Accelerate service portfolio growth  

   Leveraged digital tools to improve productivity and customer satisfaction and retention

   Used targeted initiatives to improve new equipment conversion, reduce cancellations and bring Otis units back to the portfolio

   Enhanced service model in key regions to train and develop more specialized maintenance and callback service mechanics to improve response times and maintenance completion

   Expanded service portfolio through targeted acquisitions

Advance digitalization  

   Accelerated deployment of Otis ONE, our IoT offering, driving service productivity for our field mechanics and value for our customers

   Opened an Industry 4.0 escalator factory in China, upgrading our smart manufacturing capabilities

   Introduced 16th generation of Compass destination dispatching software, continuing to help improve traffic flow

   Moved network infrastructure to global cloud-based solutions to improve collaboration, efficiency and security for our teams

Focus and empower our workforce  

   Strengthened our culture as a standalone Otis, reinforcing our commitment to The Otis Absolutes and diversity, equity and inclusion

   Continued to develop process discipline around safety, our First Absolute, with an emphasis on ownership through global safety stand-downs, stop-work authority and speak-up culture that empowers our workforce to continuously improve outcomes for colleagues and customers

 

(1) Based on Otis internal estimates.

 

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CREATING VALUE IN 2020

 

 

Financial highlights

 

Otis delivered solid financial results in 2020. On an adjusted basis, we were able to grow operating profit and expand operating profit margins with our continuous, multiyear focus on productivity and swift and concerted focus on cost containment amid a challenging environment due to the impact of COVID-19. Organic sales(1) were down due to COVID-19, but our contractual maintenance business proved resilient. Against this backdrop, we also executed on our capital deployment initiatives, returning $260 million in dividends to our shareholders, about 38% of net income, and paid down $350 million in debt, $100 million more than we planned at the beginning of the year due to our strong cash flow.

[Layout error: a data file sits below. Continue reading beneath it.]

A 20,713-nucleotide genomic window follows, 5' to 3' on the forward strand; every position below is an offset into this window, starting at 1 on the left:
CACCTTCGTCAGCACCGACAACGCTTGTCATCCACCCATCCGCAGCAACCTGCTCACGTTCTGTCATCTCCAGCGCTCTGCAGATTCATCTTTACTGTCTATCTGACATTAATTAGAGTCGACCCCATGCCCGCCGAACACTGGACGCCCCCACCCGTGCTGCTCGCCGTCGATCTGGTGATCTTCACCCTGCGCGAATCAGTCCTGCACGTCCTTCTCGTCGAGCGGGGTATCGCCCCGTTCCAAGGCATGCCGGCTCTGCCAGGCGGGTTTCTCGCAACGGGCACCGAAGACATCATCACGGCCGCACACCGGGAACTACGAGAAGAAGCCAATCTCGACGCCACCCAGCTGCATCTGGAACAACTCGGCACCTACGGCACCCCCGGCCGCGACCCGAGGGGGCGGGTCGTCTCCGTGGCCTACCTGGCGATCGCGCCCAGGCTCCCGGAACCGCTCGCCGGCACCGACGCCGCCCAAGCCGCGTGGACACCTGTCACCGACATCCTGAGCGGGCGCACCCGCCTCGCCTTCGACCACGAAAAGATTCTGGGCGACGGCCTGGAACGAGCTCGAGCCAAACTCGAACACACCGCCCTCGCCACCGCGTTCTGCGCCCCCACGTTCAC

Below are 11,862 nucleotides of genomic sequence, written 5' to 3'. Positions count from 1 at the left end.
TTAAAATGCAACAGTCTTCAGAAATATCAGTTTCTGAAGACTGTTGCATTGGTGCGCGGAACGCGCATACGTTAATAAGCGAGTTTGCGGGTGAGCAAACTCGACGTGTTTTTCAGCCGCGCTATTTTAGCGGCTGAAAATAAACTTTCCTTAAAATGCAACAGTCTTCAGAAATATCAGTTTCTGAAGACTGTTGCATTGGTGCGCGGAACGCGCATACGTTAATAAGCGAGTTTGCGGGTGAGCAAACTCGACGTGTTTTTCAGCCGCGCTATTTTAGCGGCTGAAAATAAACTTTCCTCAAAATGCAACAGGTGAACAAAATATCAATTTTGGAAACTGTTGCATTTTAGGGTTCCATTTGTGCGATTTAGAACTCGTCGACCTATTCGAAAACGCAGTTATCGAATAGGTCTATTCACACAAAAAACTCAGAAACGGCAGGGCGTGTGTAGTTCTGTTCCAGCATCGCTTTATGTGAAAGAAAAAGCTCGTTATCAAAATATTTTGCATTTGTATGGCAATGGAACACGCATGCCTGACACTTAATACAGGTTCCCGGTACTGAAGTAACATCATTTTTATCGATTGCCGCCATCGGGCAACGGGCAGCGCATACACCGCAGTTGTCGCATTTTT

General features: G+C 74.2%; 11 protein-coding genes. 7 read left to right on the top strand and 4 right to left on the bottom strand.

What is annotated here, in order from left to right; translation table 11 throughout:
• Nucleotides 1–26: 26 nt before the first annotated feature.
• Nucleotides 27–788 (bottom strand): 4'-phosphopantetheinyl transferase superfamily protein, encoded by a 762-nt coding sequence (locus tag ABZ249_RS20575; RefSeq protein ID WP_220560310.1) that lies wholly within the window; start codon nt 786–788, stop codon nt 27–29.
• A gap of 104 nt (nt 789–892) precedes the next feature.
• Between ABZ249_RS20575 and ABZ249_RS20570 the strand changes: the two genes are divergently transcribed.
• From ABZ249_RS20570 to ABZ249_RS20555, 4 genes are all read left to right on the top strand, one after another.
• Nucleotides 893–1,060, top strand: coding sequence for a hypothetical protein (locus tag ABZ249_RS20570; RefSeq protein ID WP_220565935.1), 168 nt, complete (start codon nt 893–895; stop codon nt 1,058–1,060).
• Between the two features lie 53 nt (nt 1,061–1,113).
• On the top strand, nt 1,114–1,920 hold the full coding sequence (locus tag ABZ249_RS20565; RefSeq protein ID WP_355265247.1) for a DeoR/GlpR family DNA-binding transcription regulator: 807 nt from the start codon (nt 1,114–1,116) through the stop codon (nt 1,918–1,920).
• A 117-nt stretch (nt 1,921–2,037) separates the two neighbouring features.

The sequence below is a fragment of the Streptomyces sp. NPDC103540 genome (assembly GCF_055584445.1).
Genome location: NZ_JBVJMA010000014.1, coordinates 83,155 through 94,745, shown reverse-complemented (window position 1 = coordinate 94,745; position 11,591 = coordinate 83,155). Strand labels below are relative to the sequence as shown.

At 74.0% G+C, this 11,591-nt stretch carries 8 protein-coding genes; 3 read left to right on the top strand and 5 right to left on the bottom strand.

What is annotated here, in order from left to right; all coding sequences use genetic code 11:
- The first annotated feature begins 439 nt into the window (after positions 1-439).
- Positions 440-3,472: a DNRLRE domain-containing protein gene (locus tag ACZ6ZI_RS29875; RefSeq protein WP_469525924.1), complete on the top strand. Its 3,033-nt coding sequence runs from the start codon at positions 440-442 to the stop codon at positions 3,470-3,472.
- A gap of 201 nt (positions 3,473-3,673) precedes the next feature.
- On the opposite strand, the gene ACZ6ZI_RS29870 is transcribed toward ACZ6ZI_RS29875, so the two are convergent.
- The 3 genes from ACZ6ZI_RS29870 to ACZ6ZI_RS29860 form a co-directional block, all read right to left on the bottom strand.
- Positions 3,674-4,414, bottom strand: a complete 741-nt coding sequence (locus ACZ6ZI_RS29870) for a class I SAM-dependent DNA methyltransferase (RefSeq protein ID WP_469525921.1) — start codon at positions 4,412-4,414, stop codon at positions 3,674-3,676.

(1) As defined more fully in Appendix A on pages 80-82, the company refers to non-GAAP sales as organic sales, non-GAAP operating profit as adjusted operating profit, non-GAAP cash flow as free cash flow and non-GAAP diluted earnings per share as adjusted EPS. Appendix A also provides a reconciliation of these non-GAAP financial measures to the corresponding GAAP financial measures

 

Our pandemic response

 

As a global company, the impact of the COVID-19 pandemic on Otis and its customers differed regionally. The services we provide, however, were deemed essential. We worked swiftly to protect our employees, liquidity and supply chain to minimize disruptions.

 

PROTECTING
OUR EMPLOYEES

 

Secured critical personal protective equipment that enabled field professionals to safely continue their essential work at job sites, customer locations and our manufacturing operations

 

 

EXPANDING REMOTE
CAPABILITIES

 

Expanded our systems and network capabilities to maximize our employees’ ability to securely and efficiently perform their work remotely

 

 

PROTECTING
LIQUIDITY

 

Implemented stepped plan to rationalize expenses across the organization, while maintaining investments in our workforce, research and development, and innovation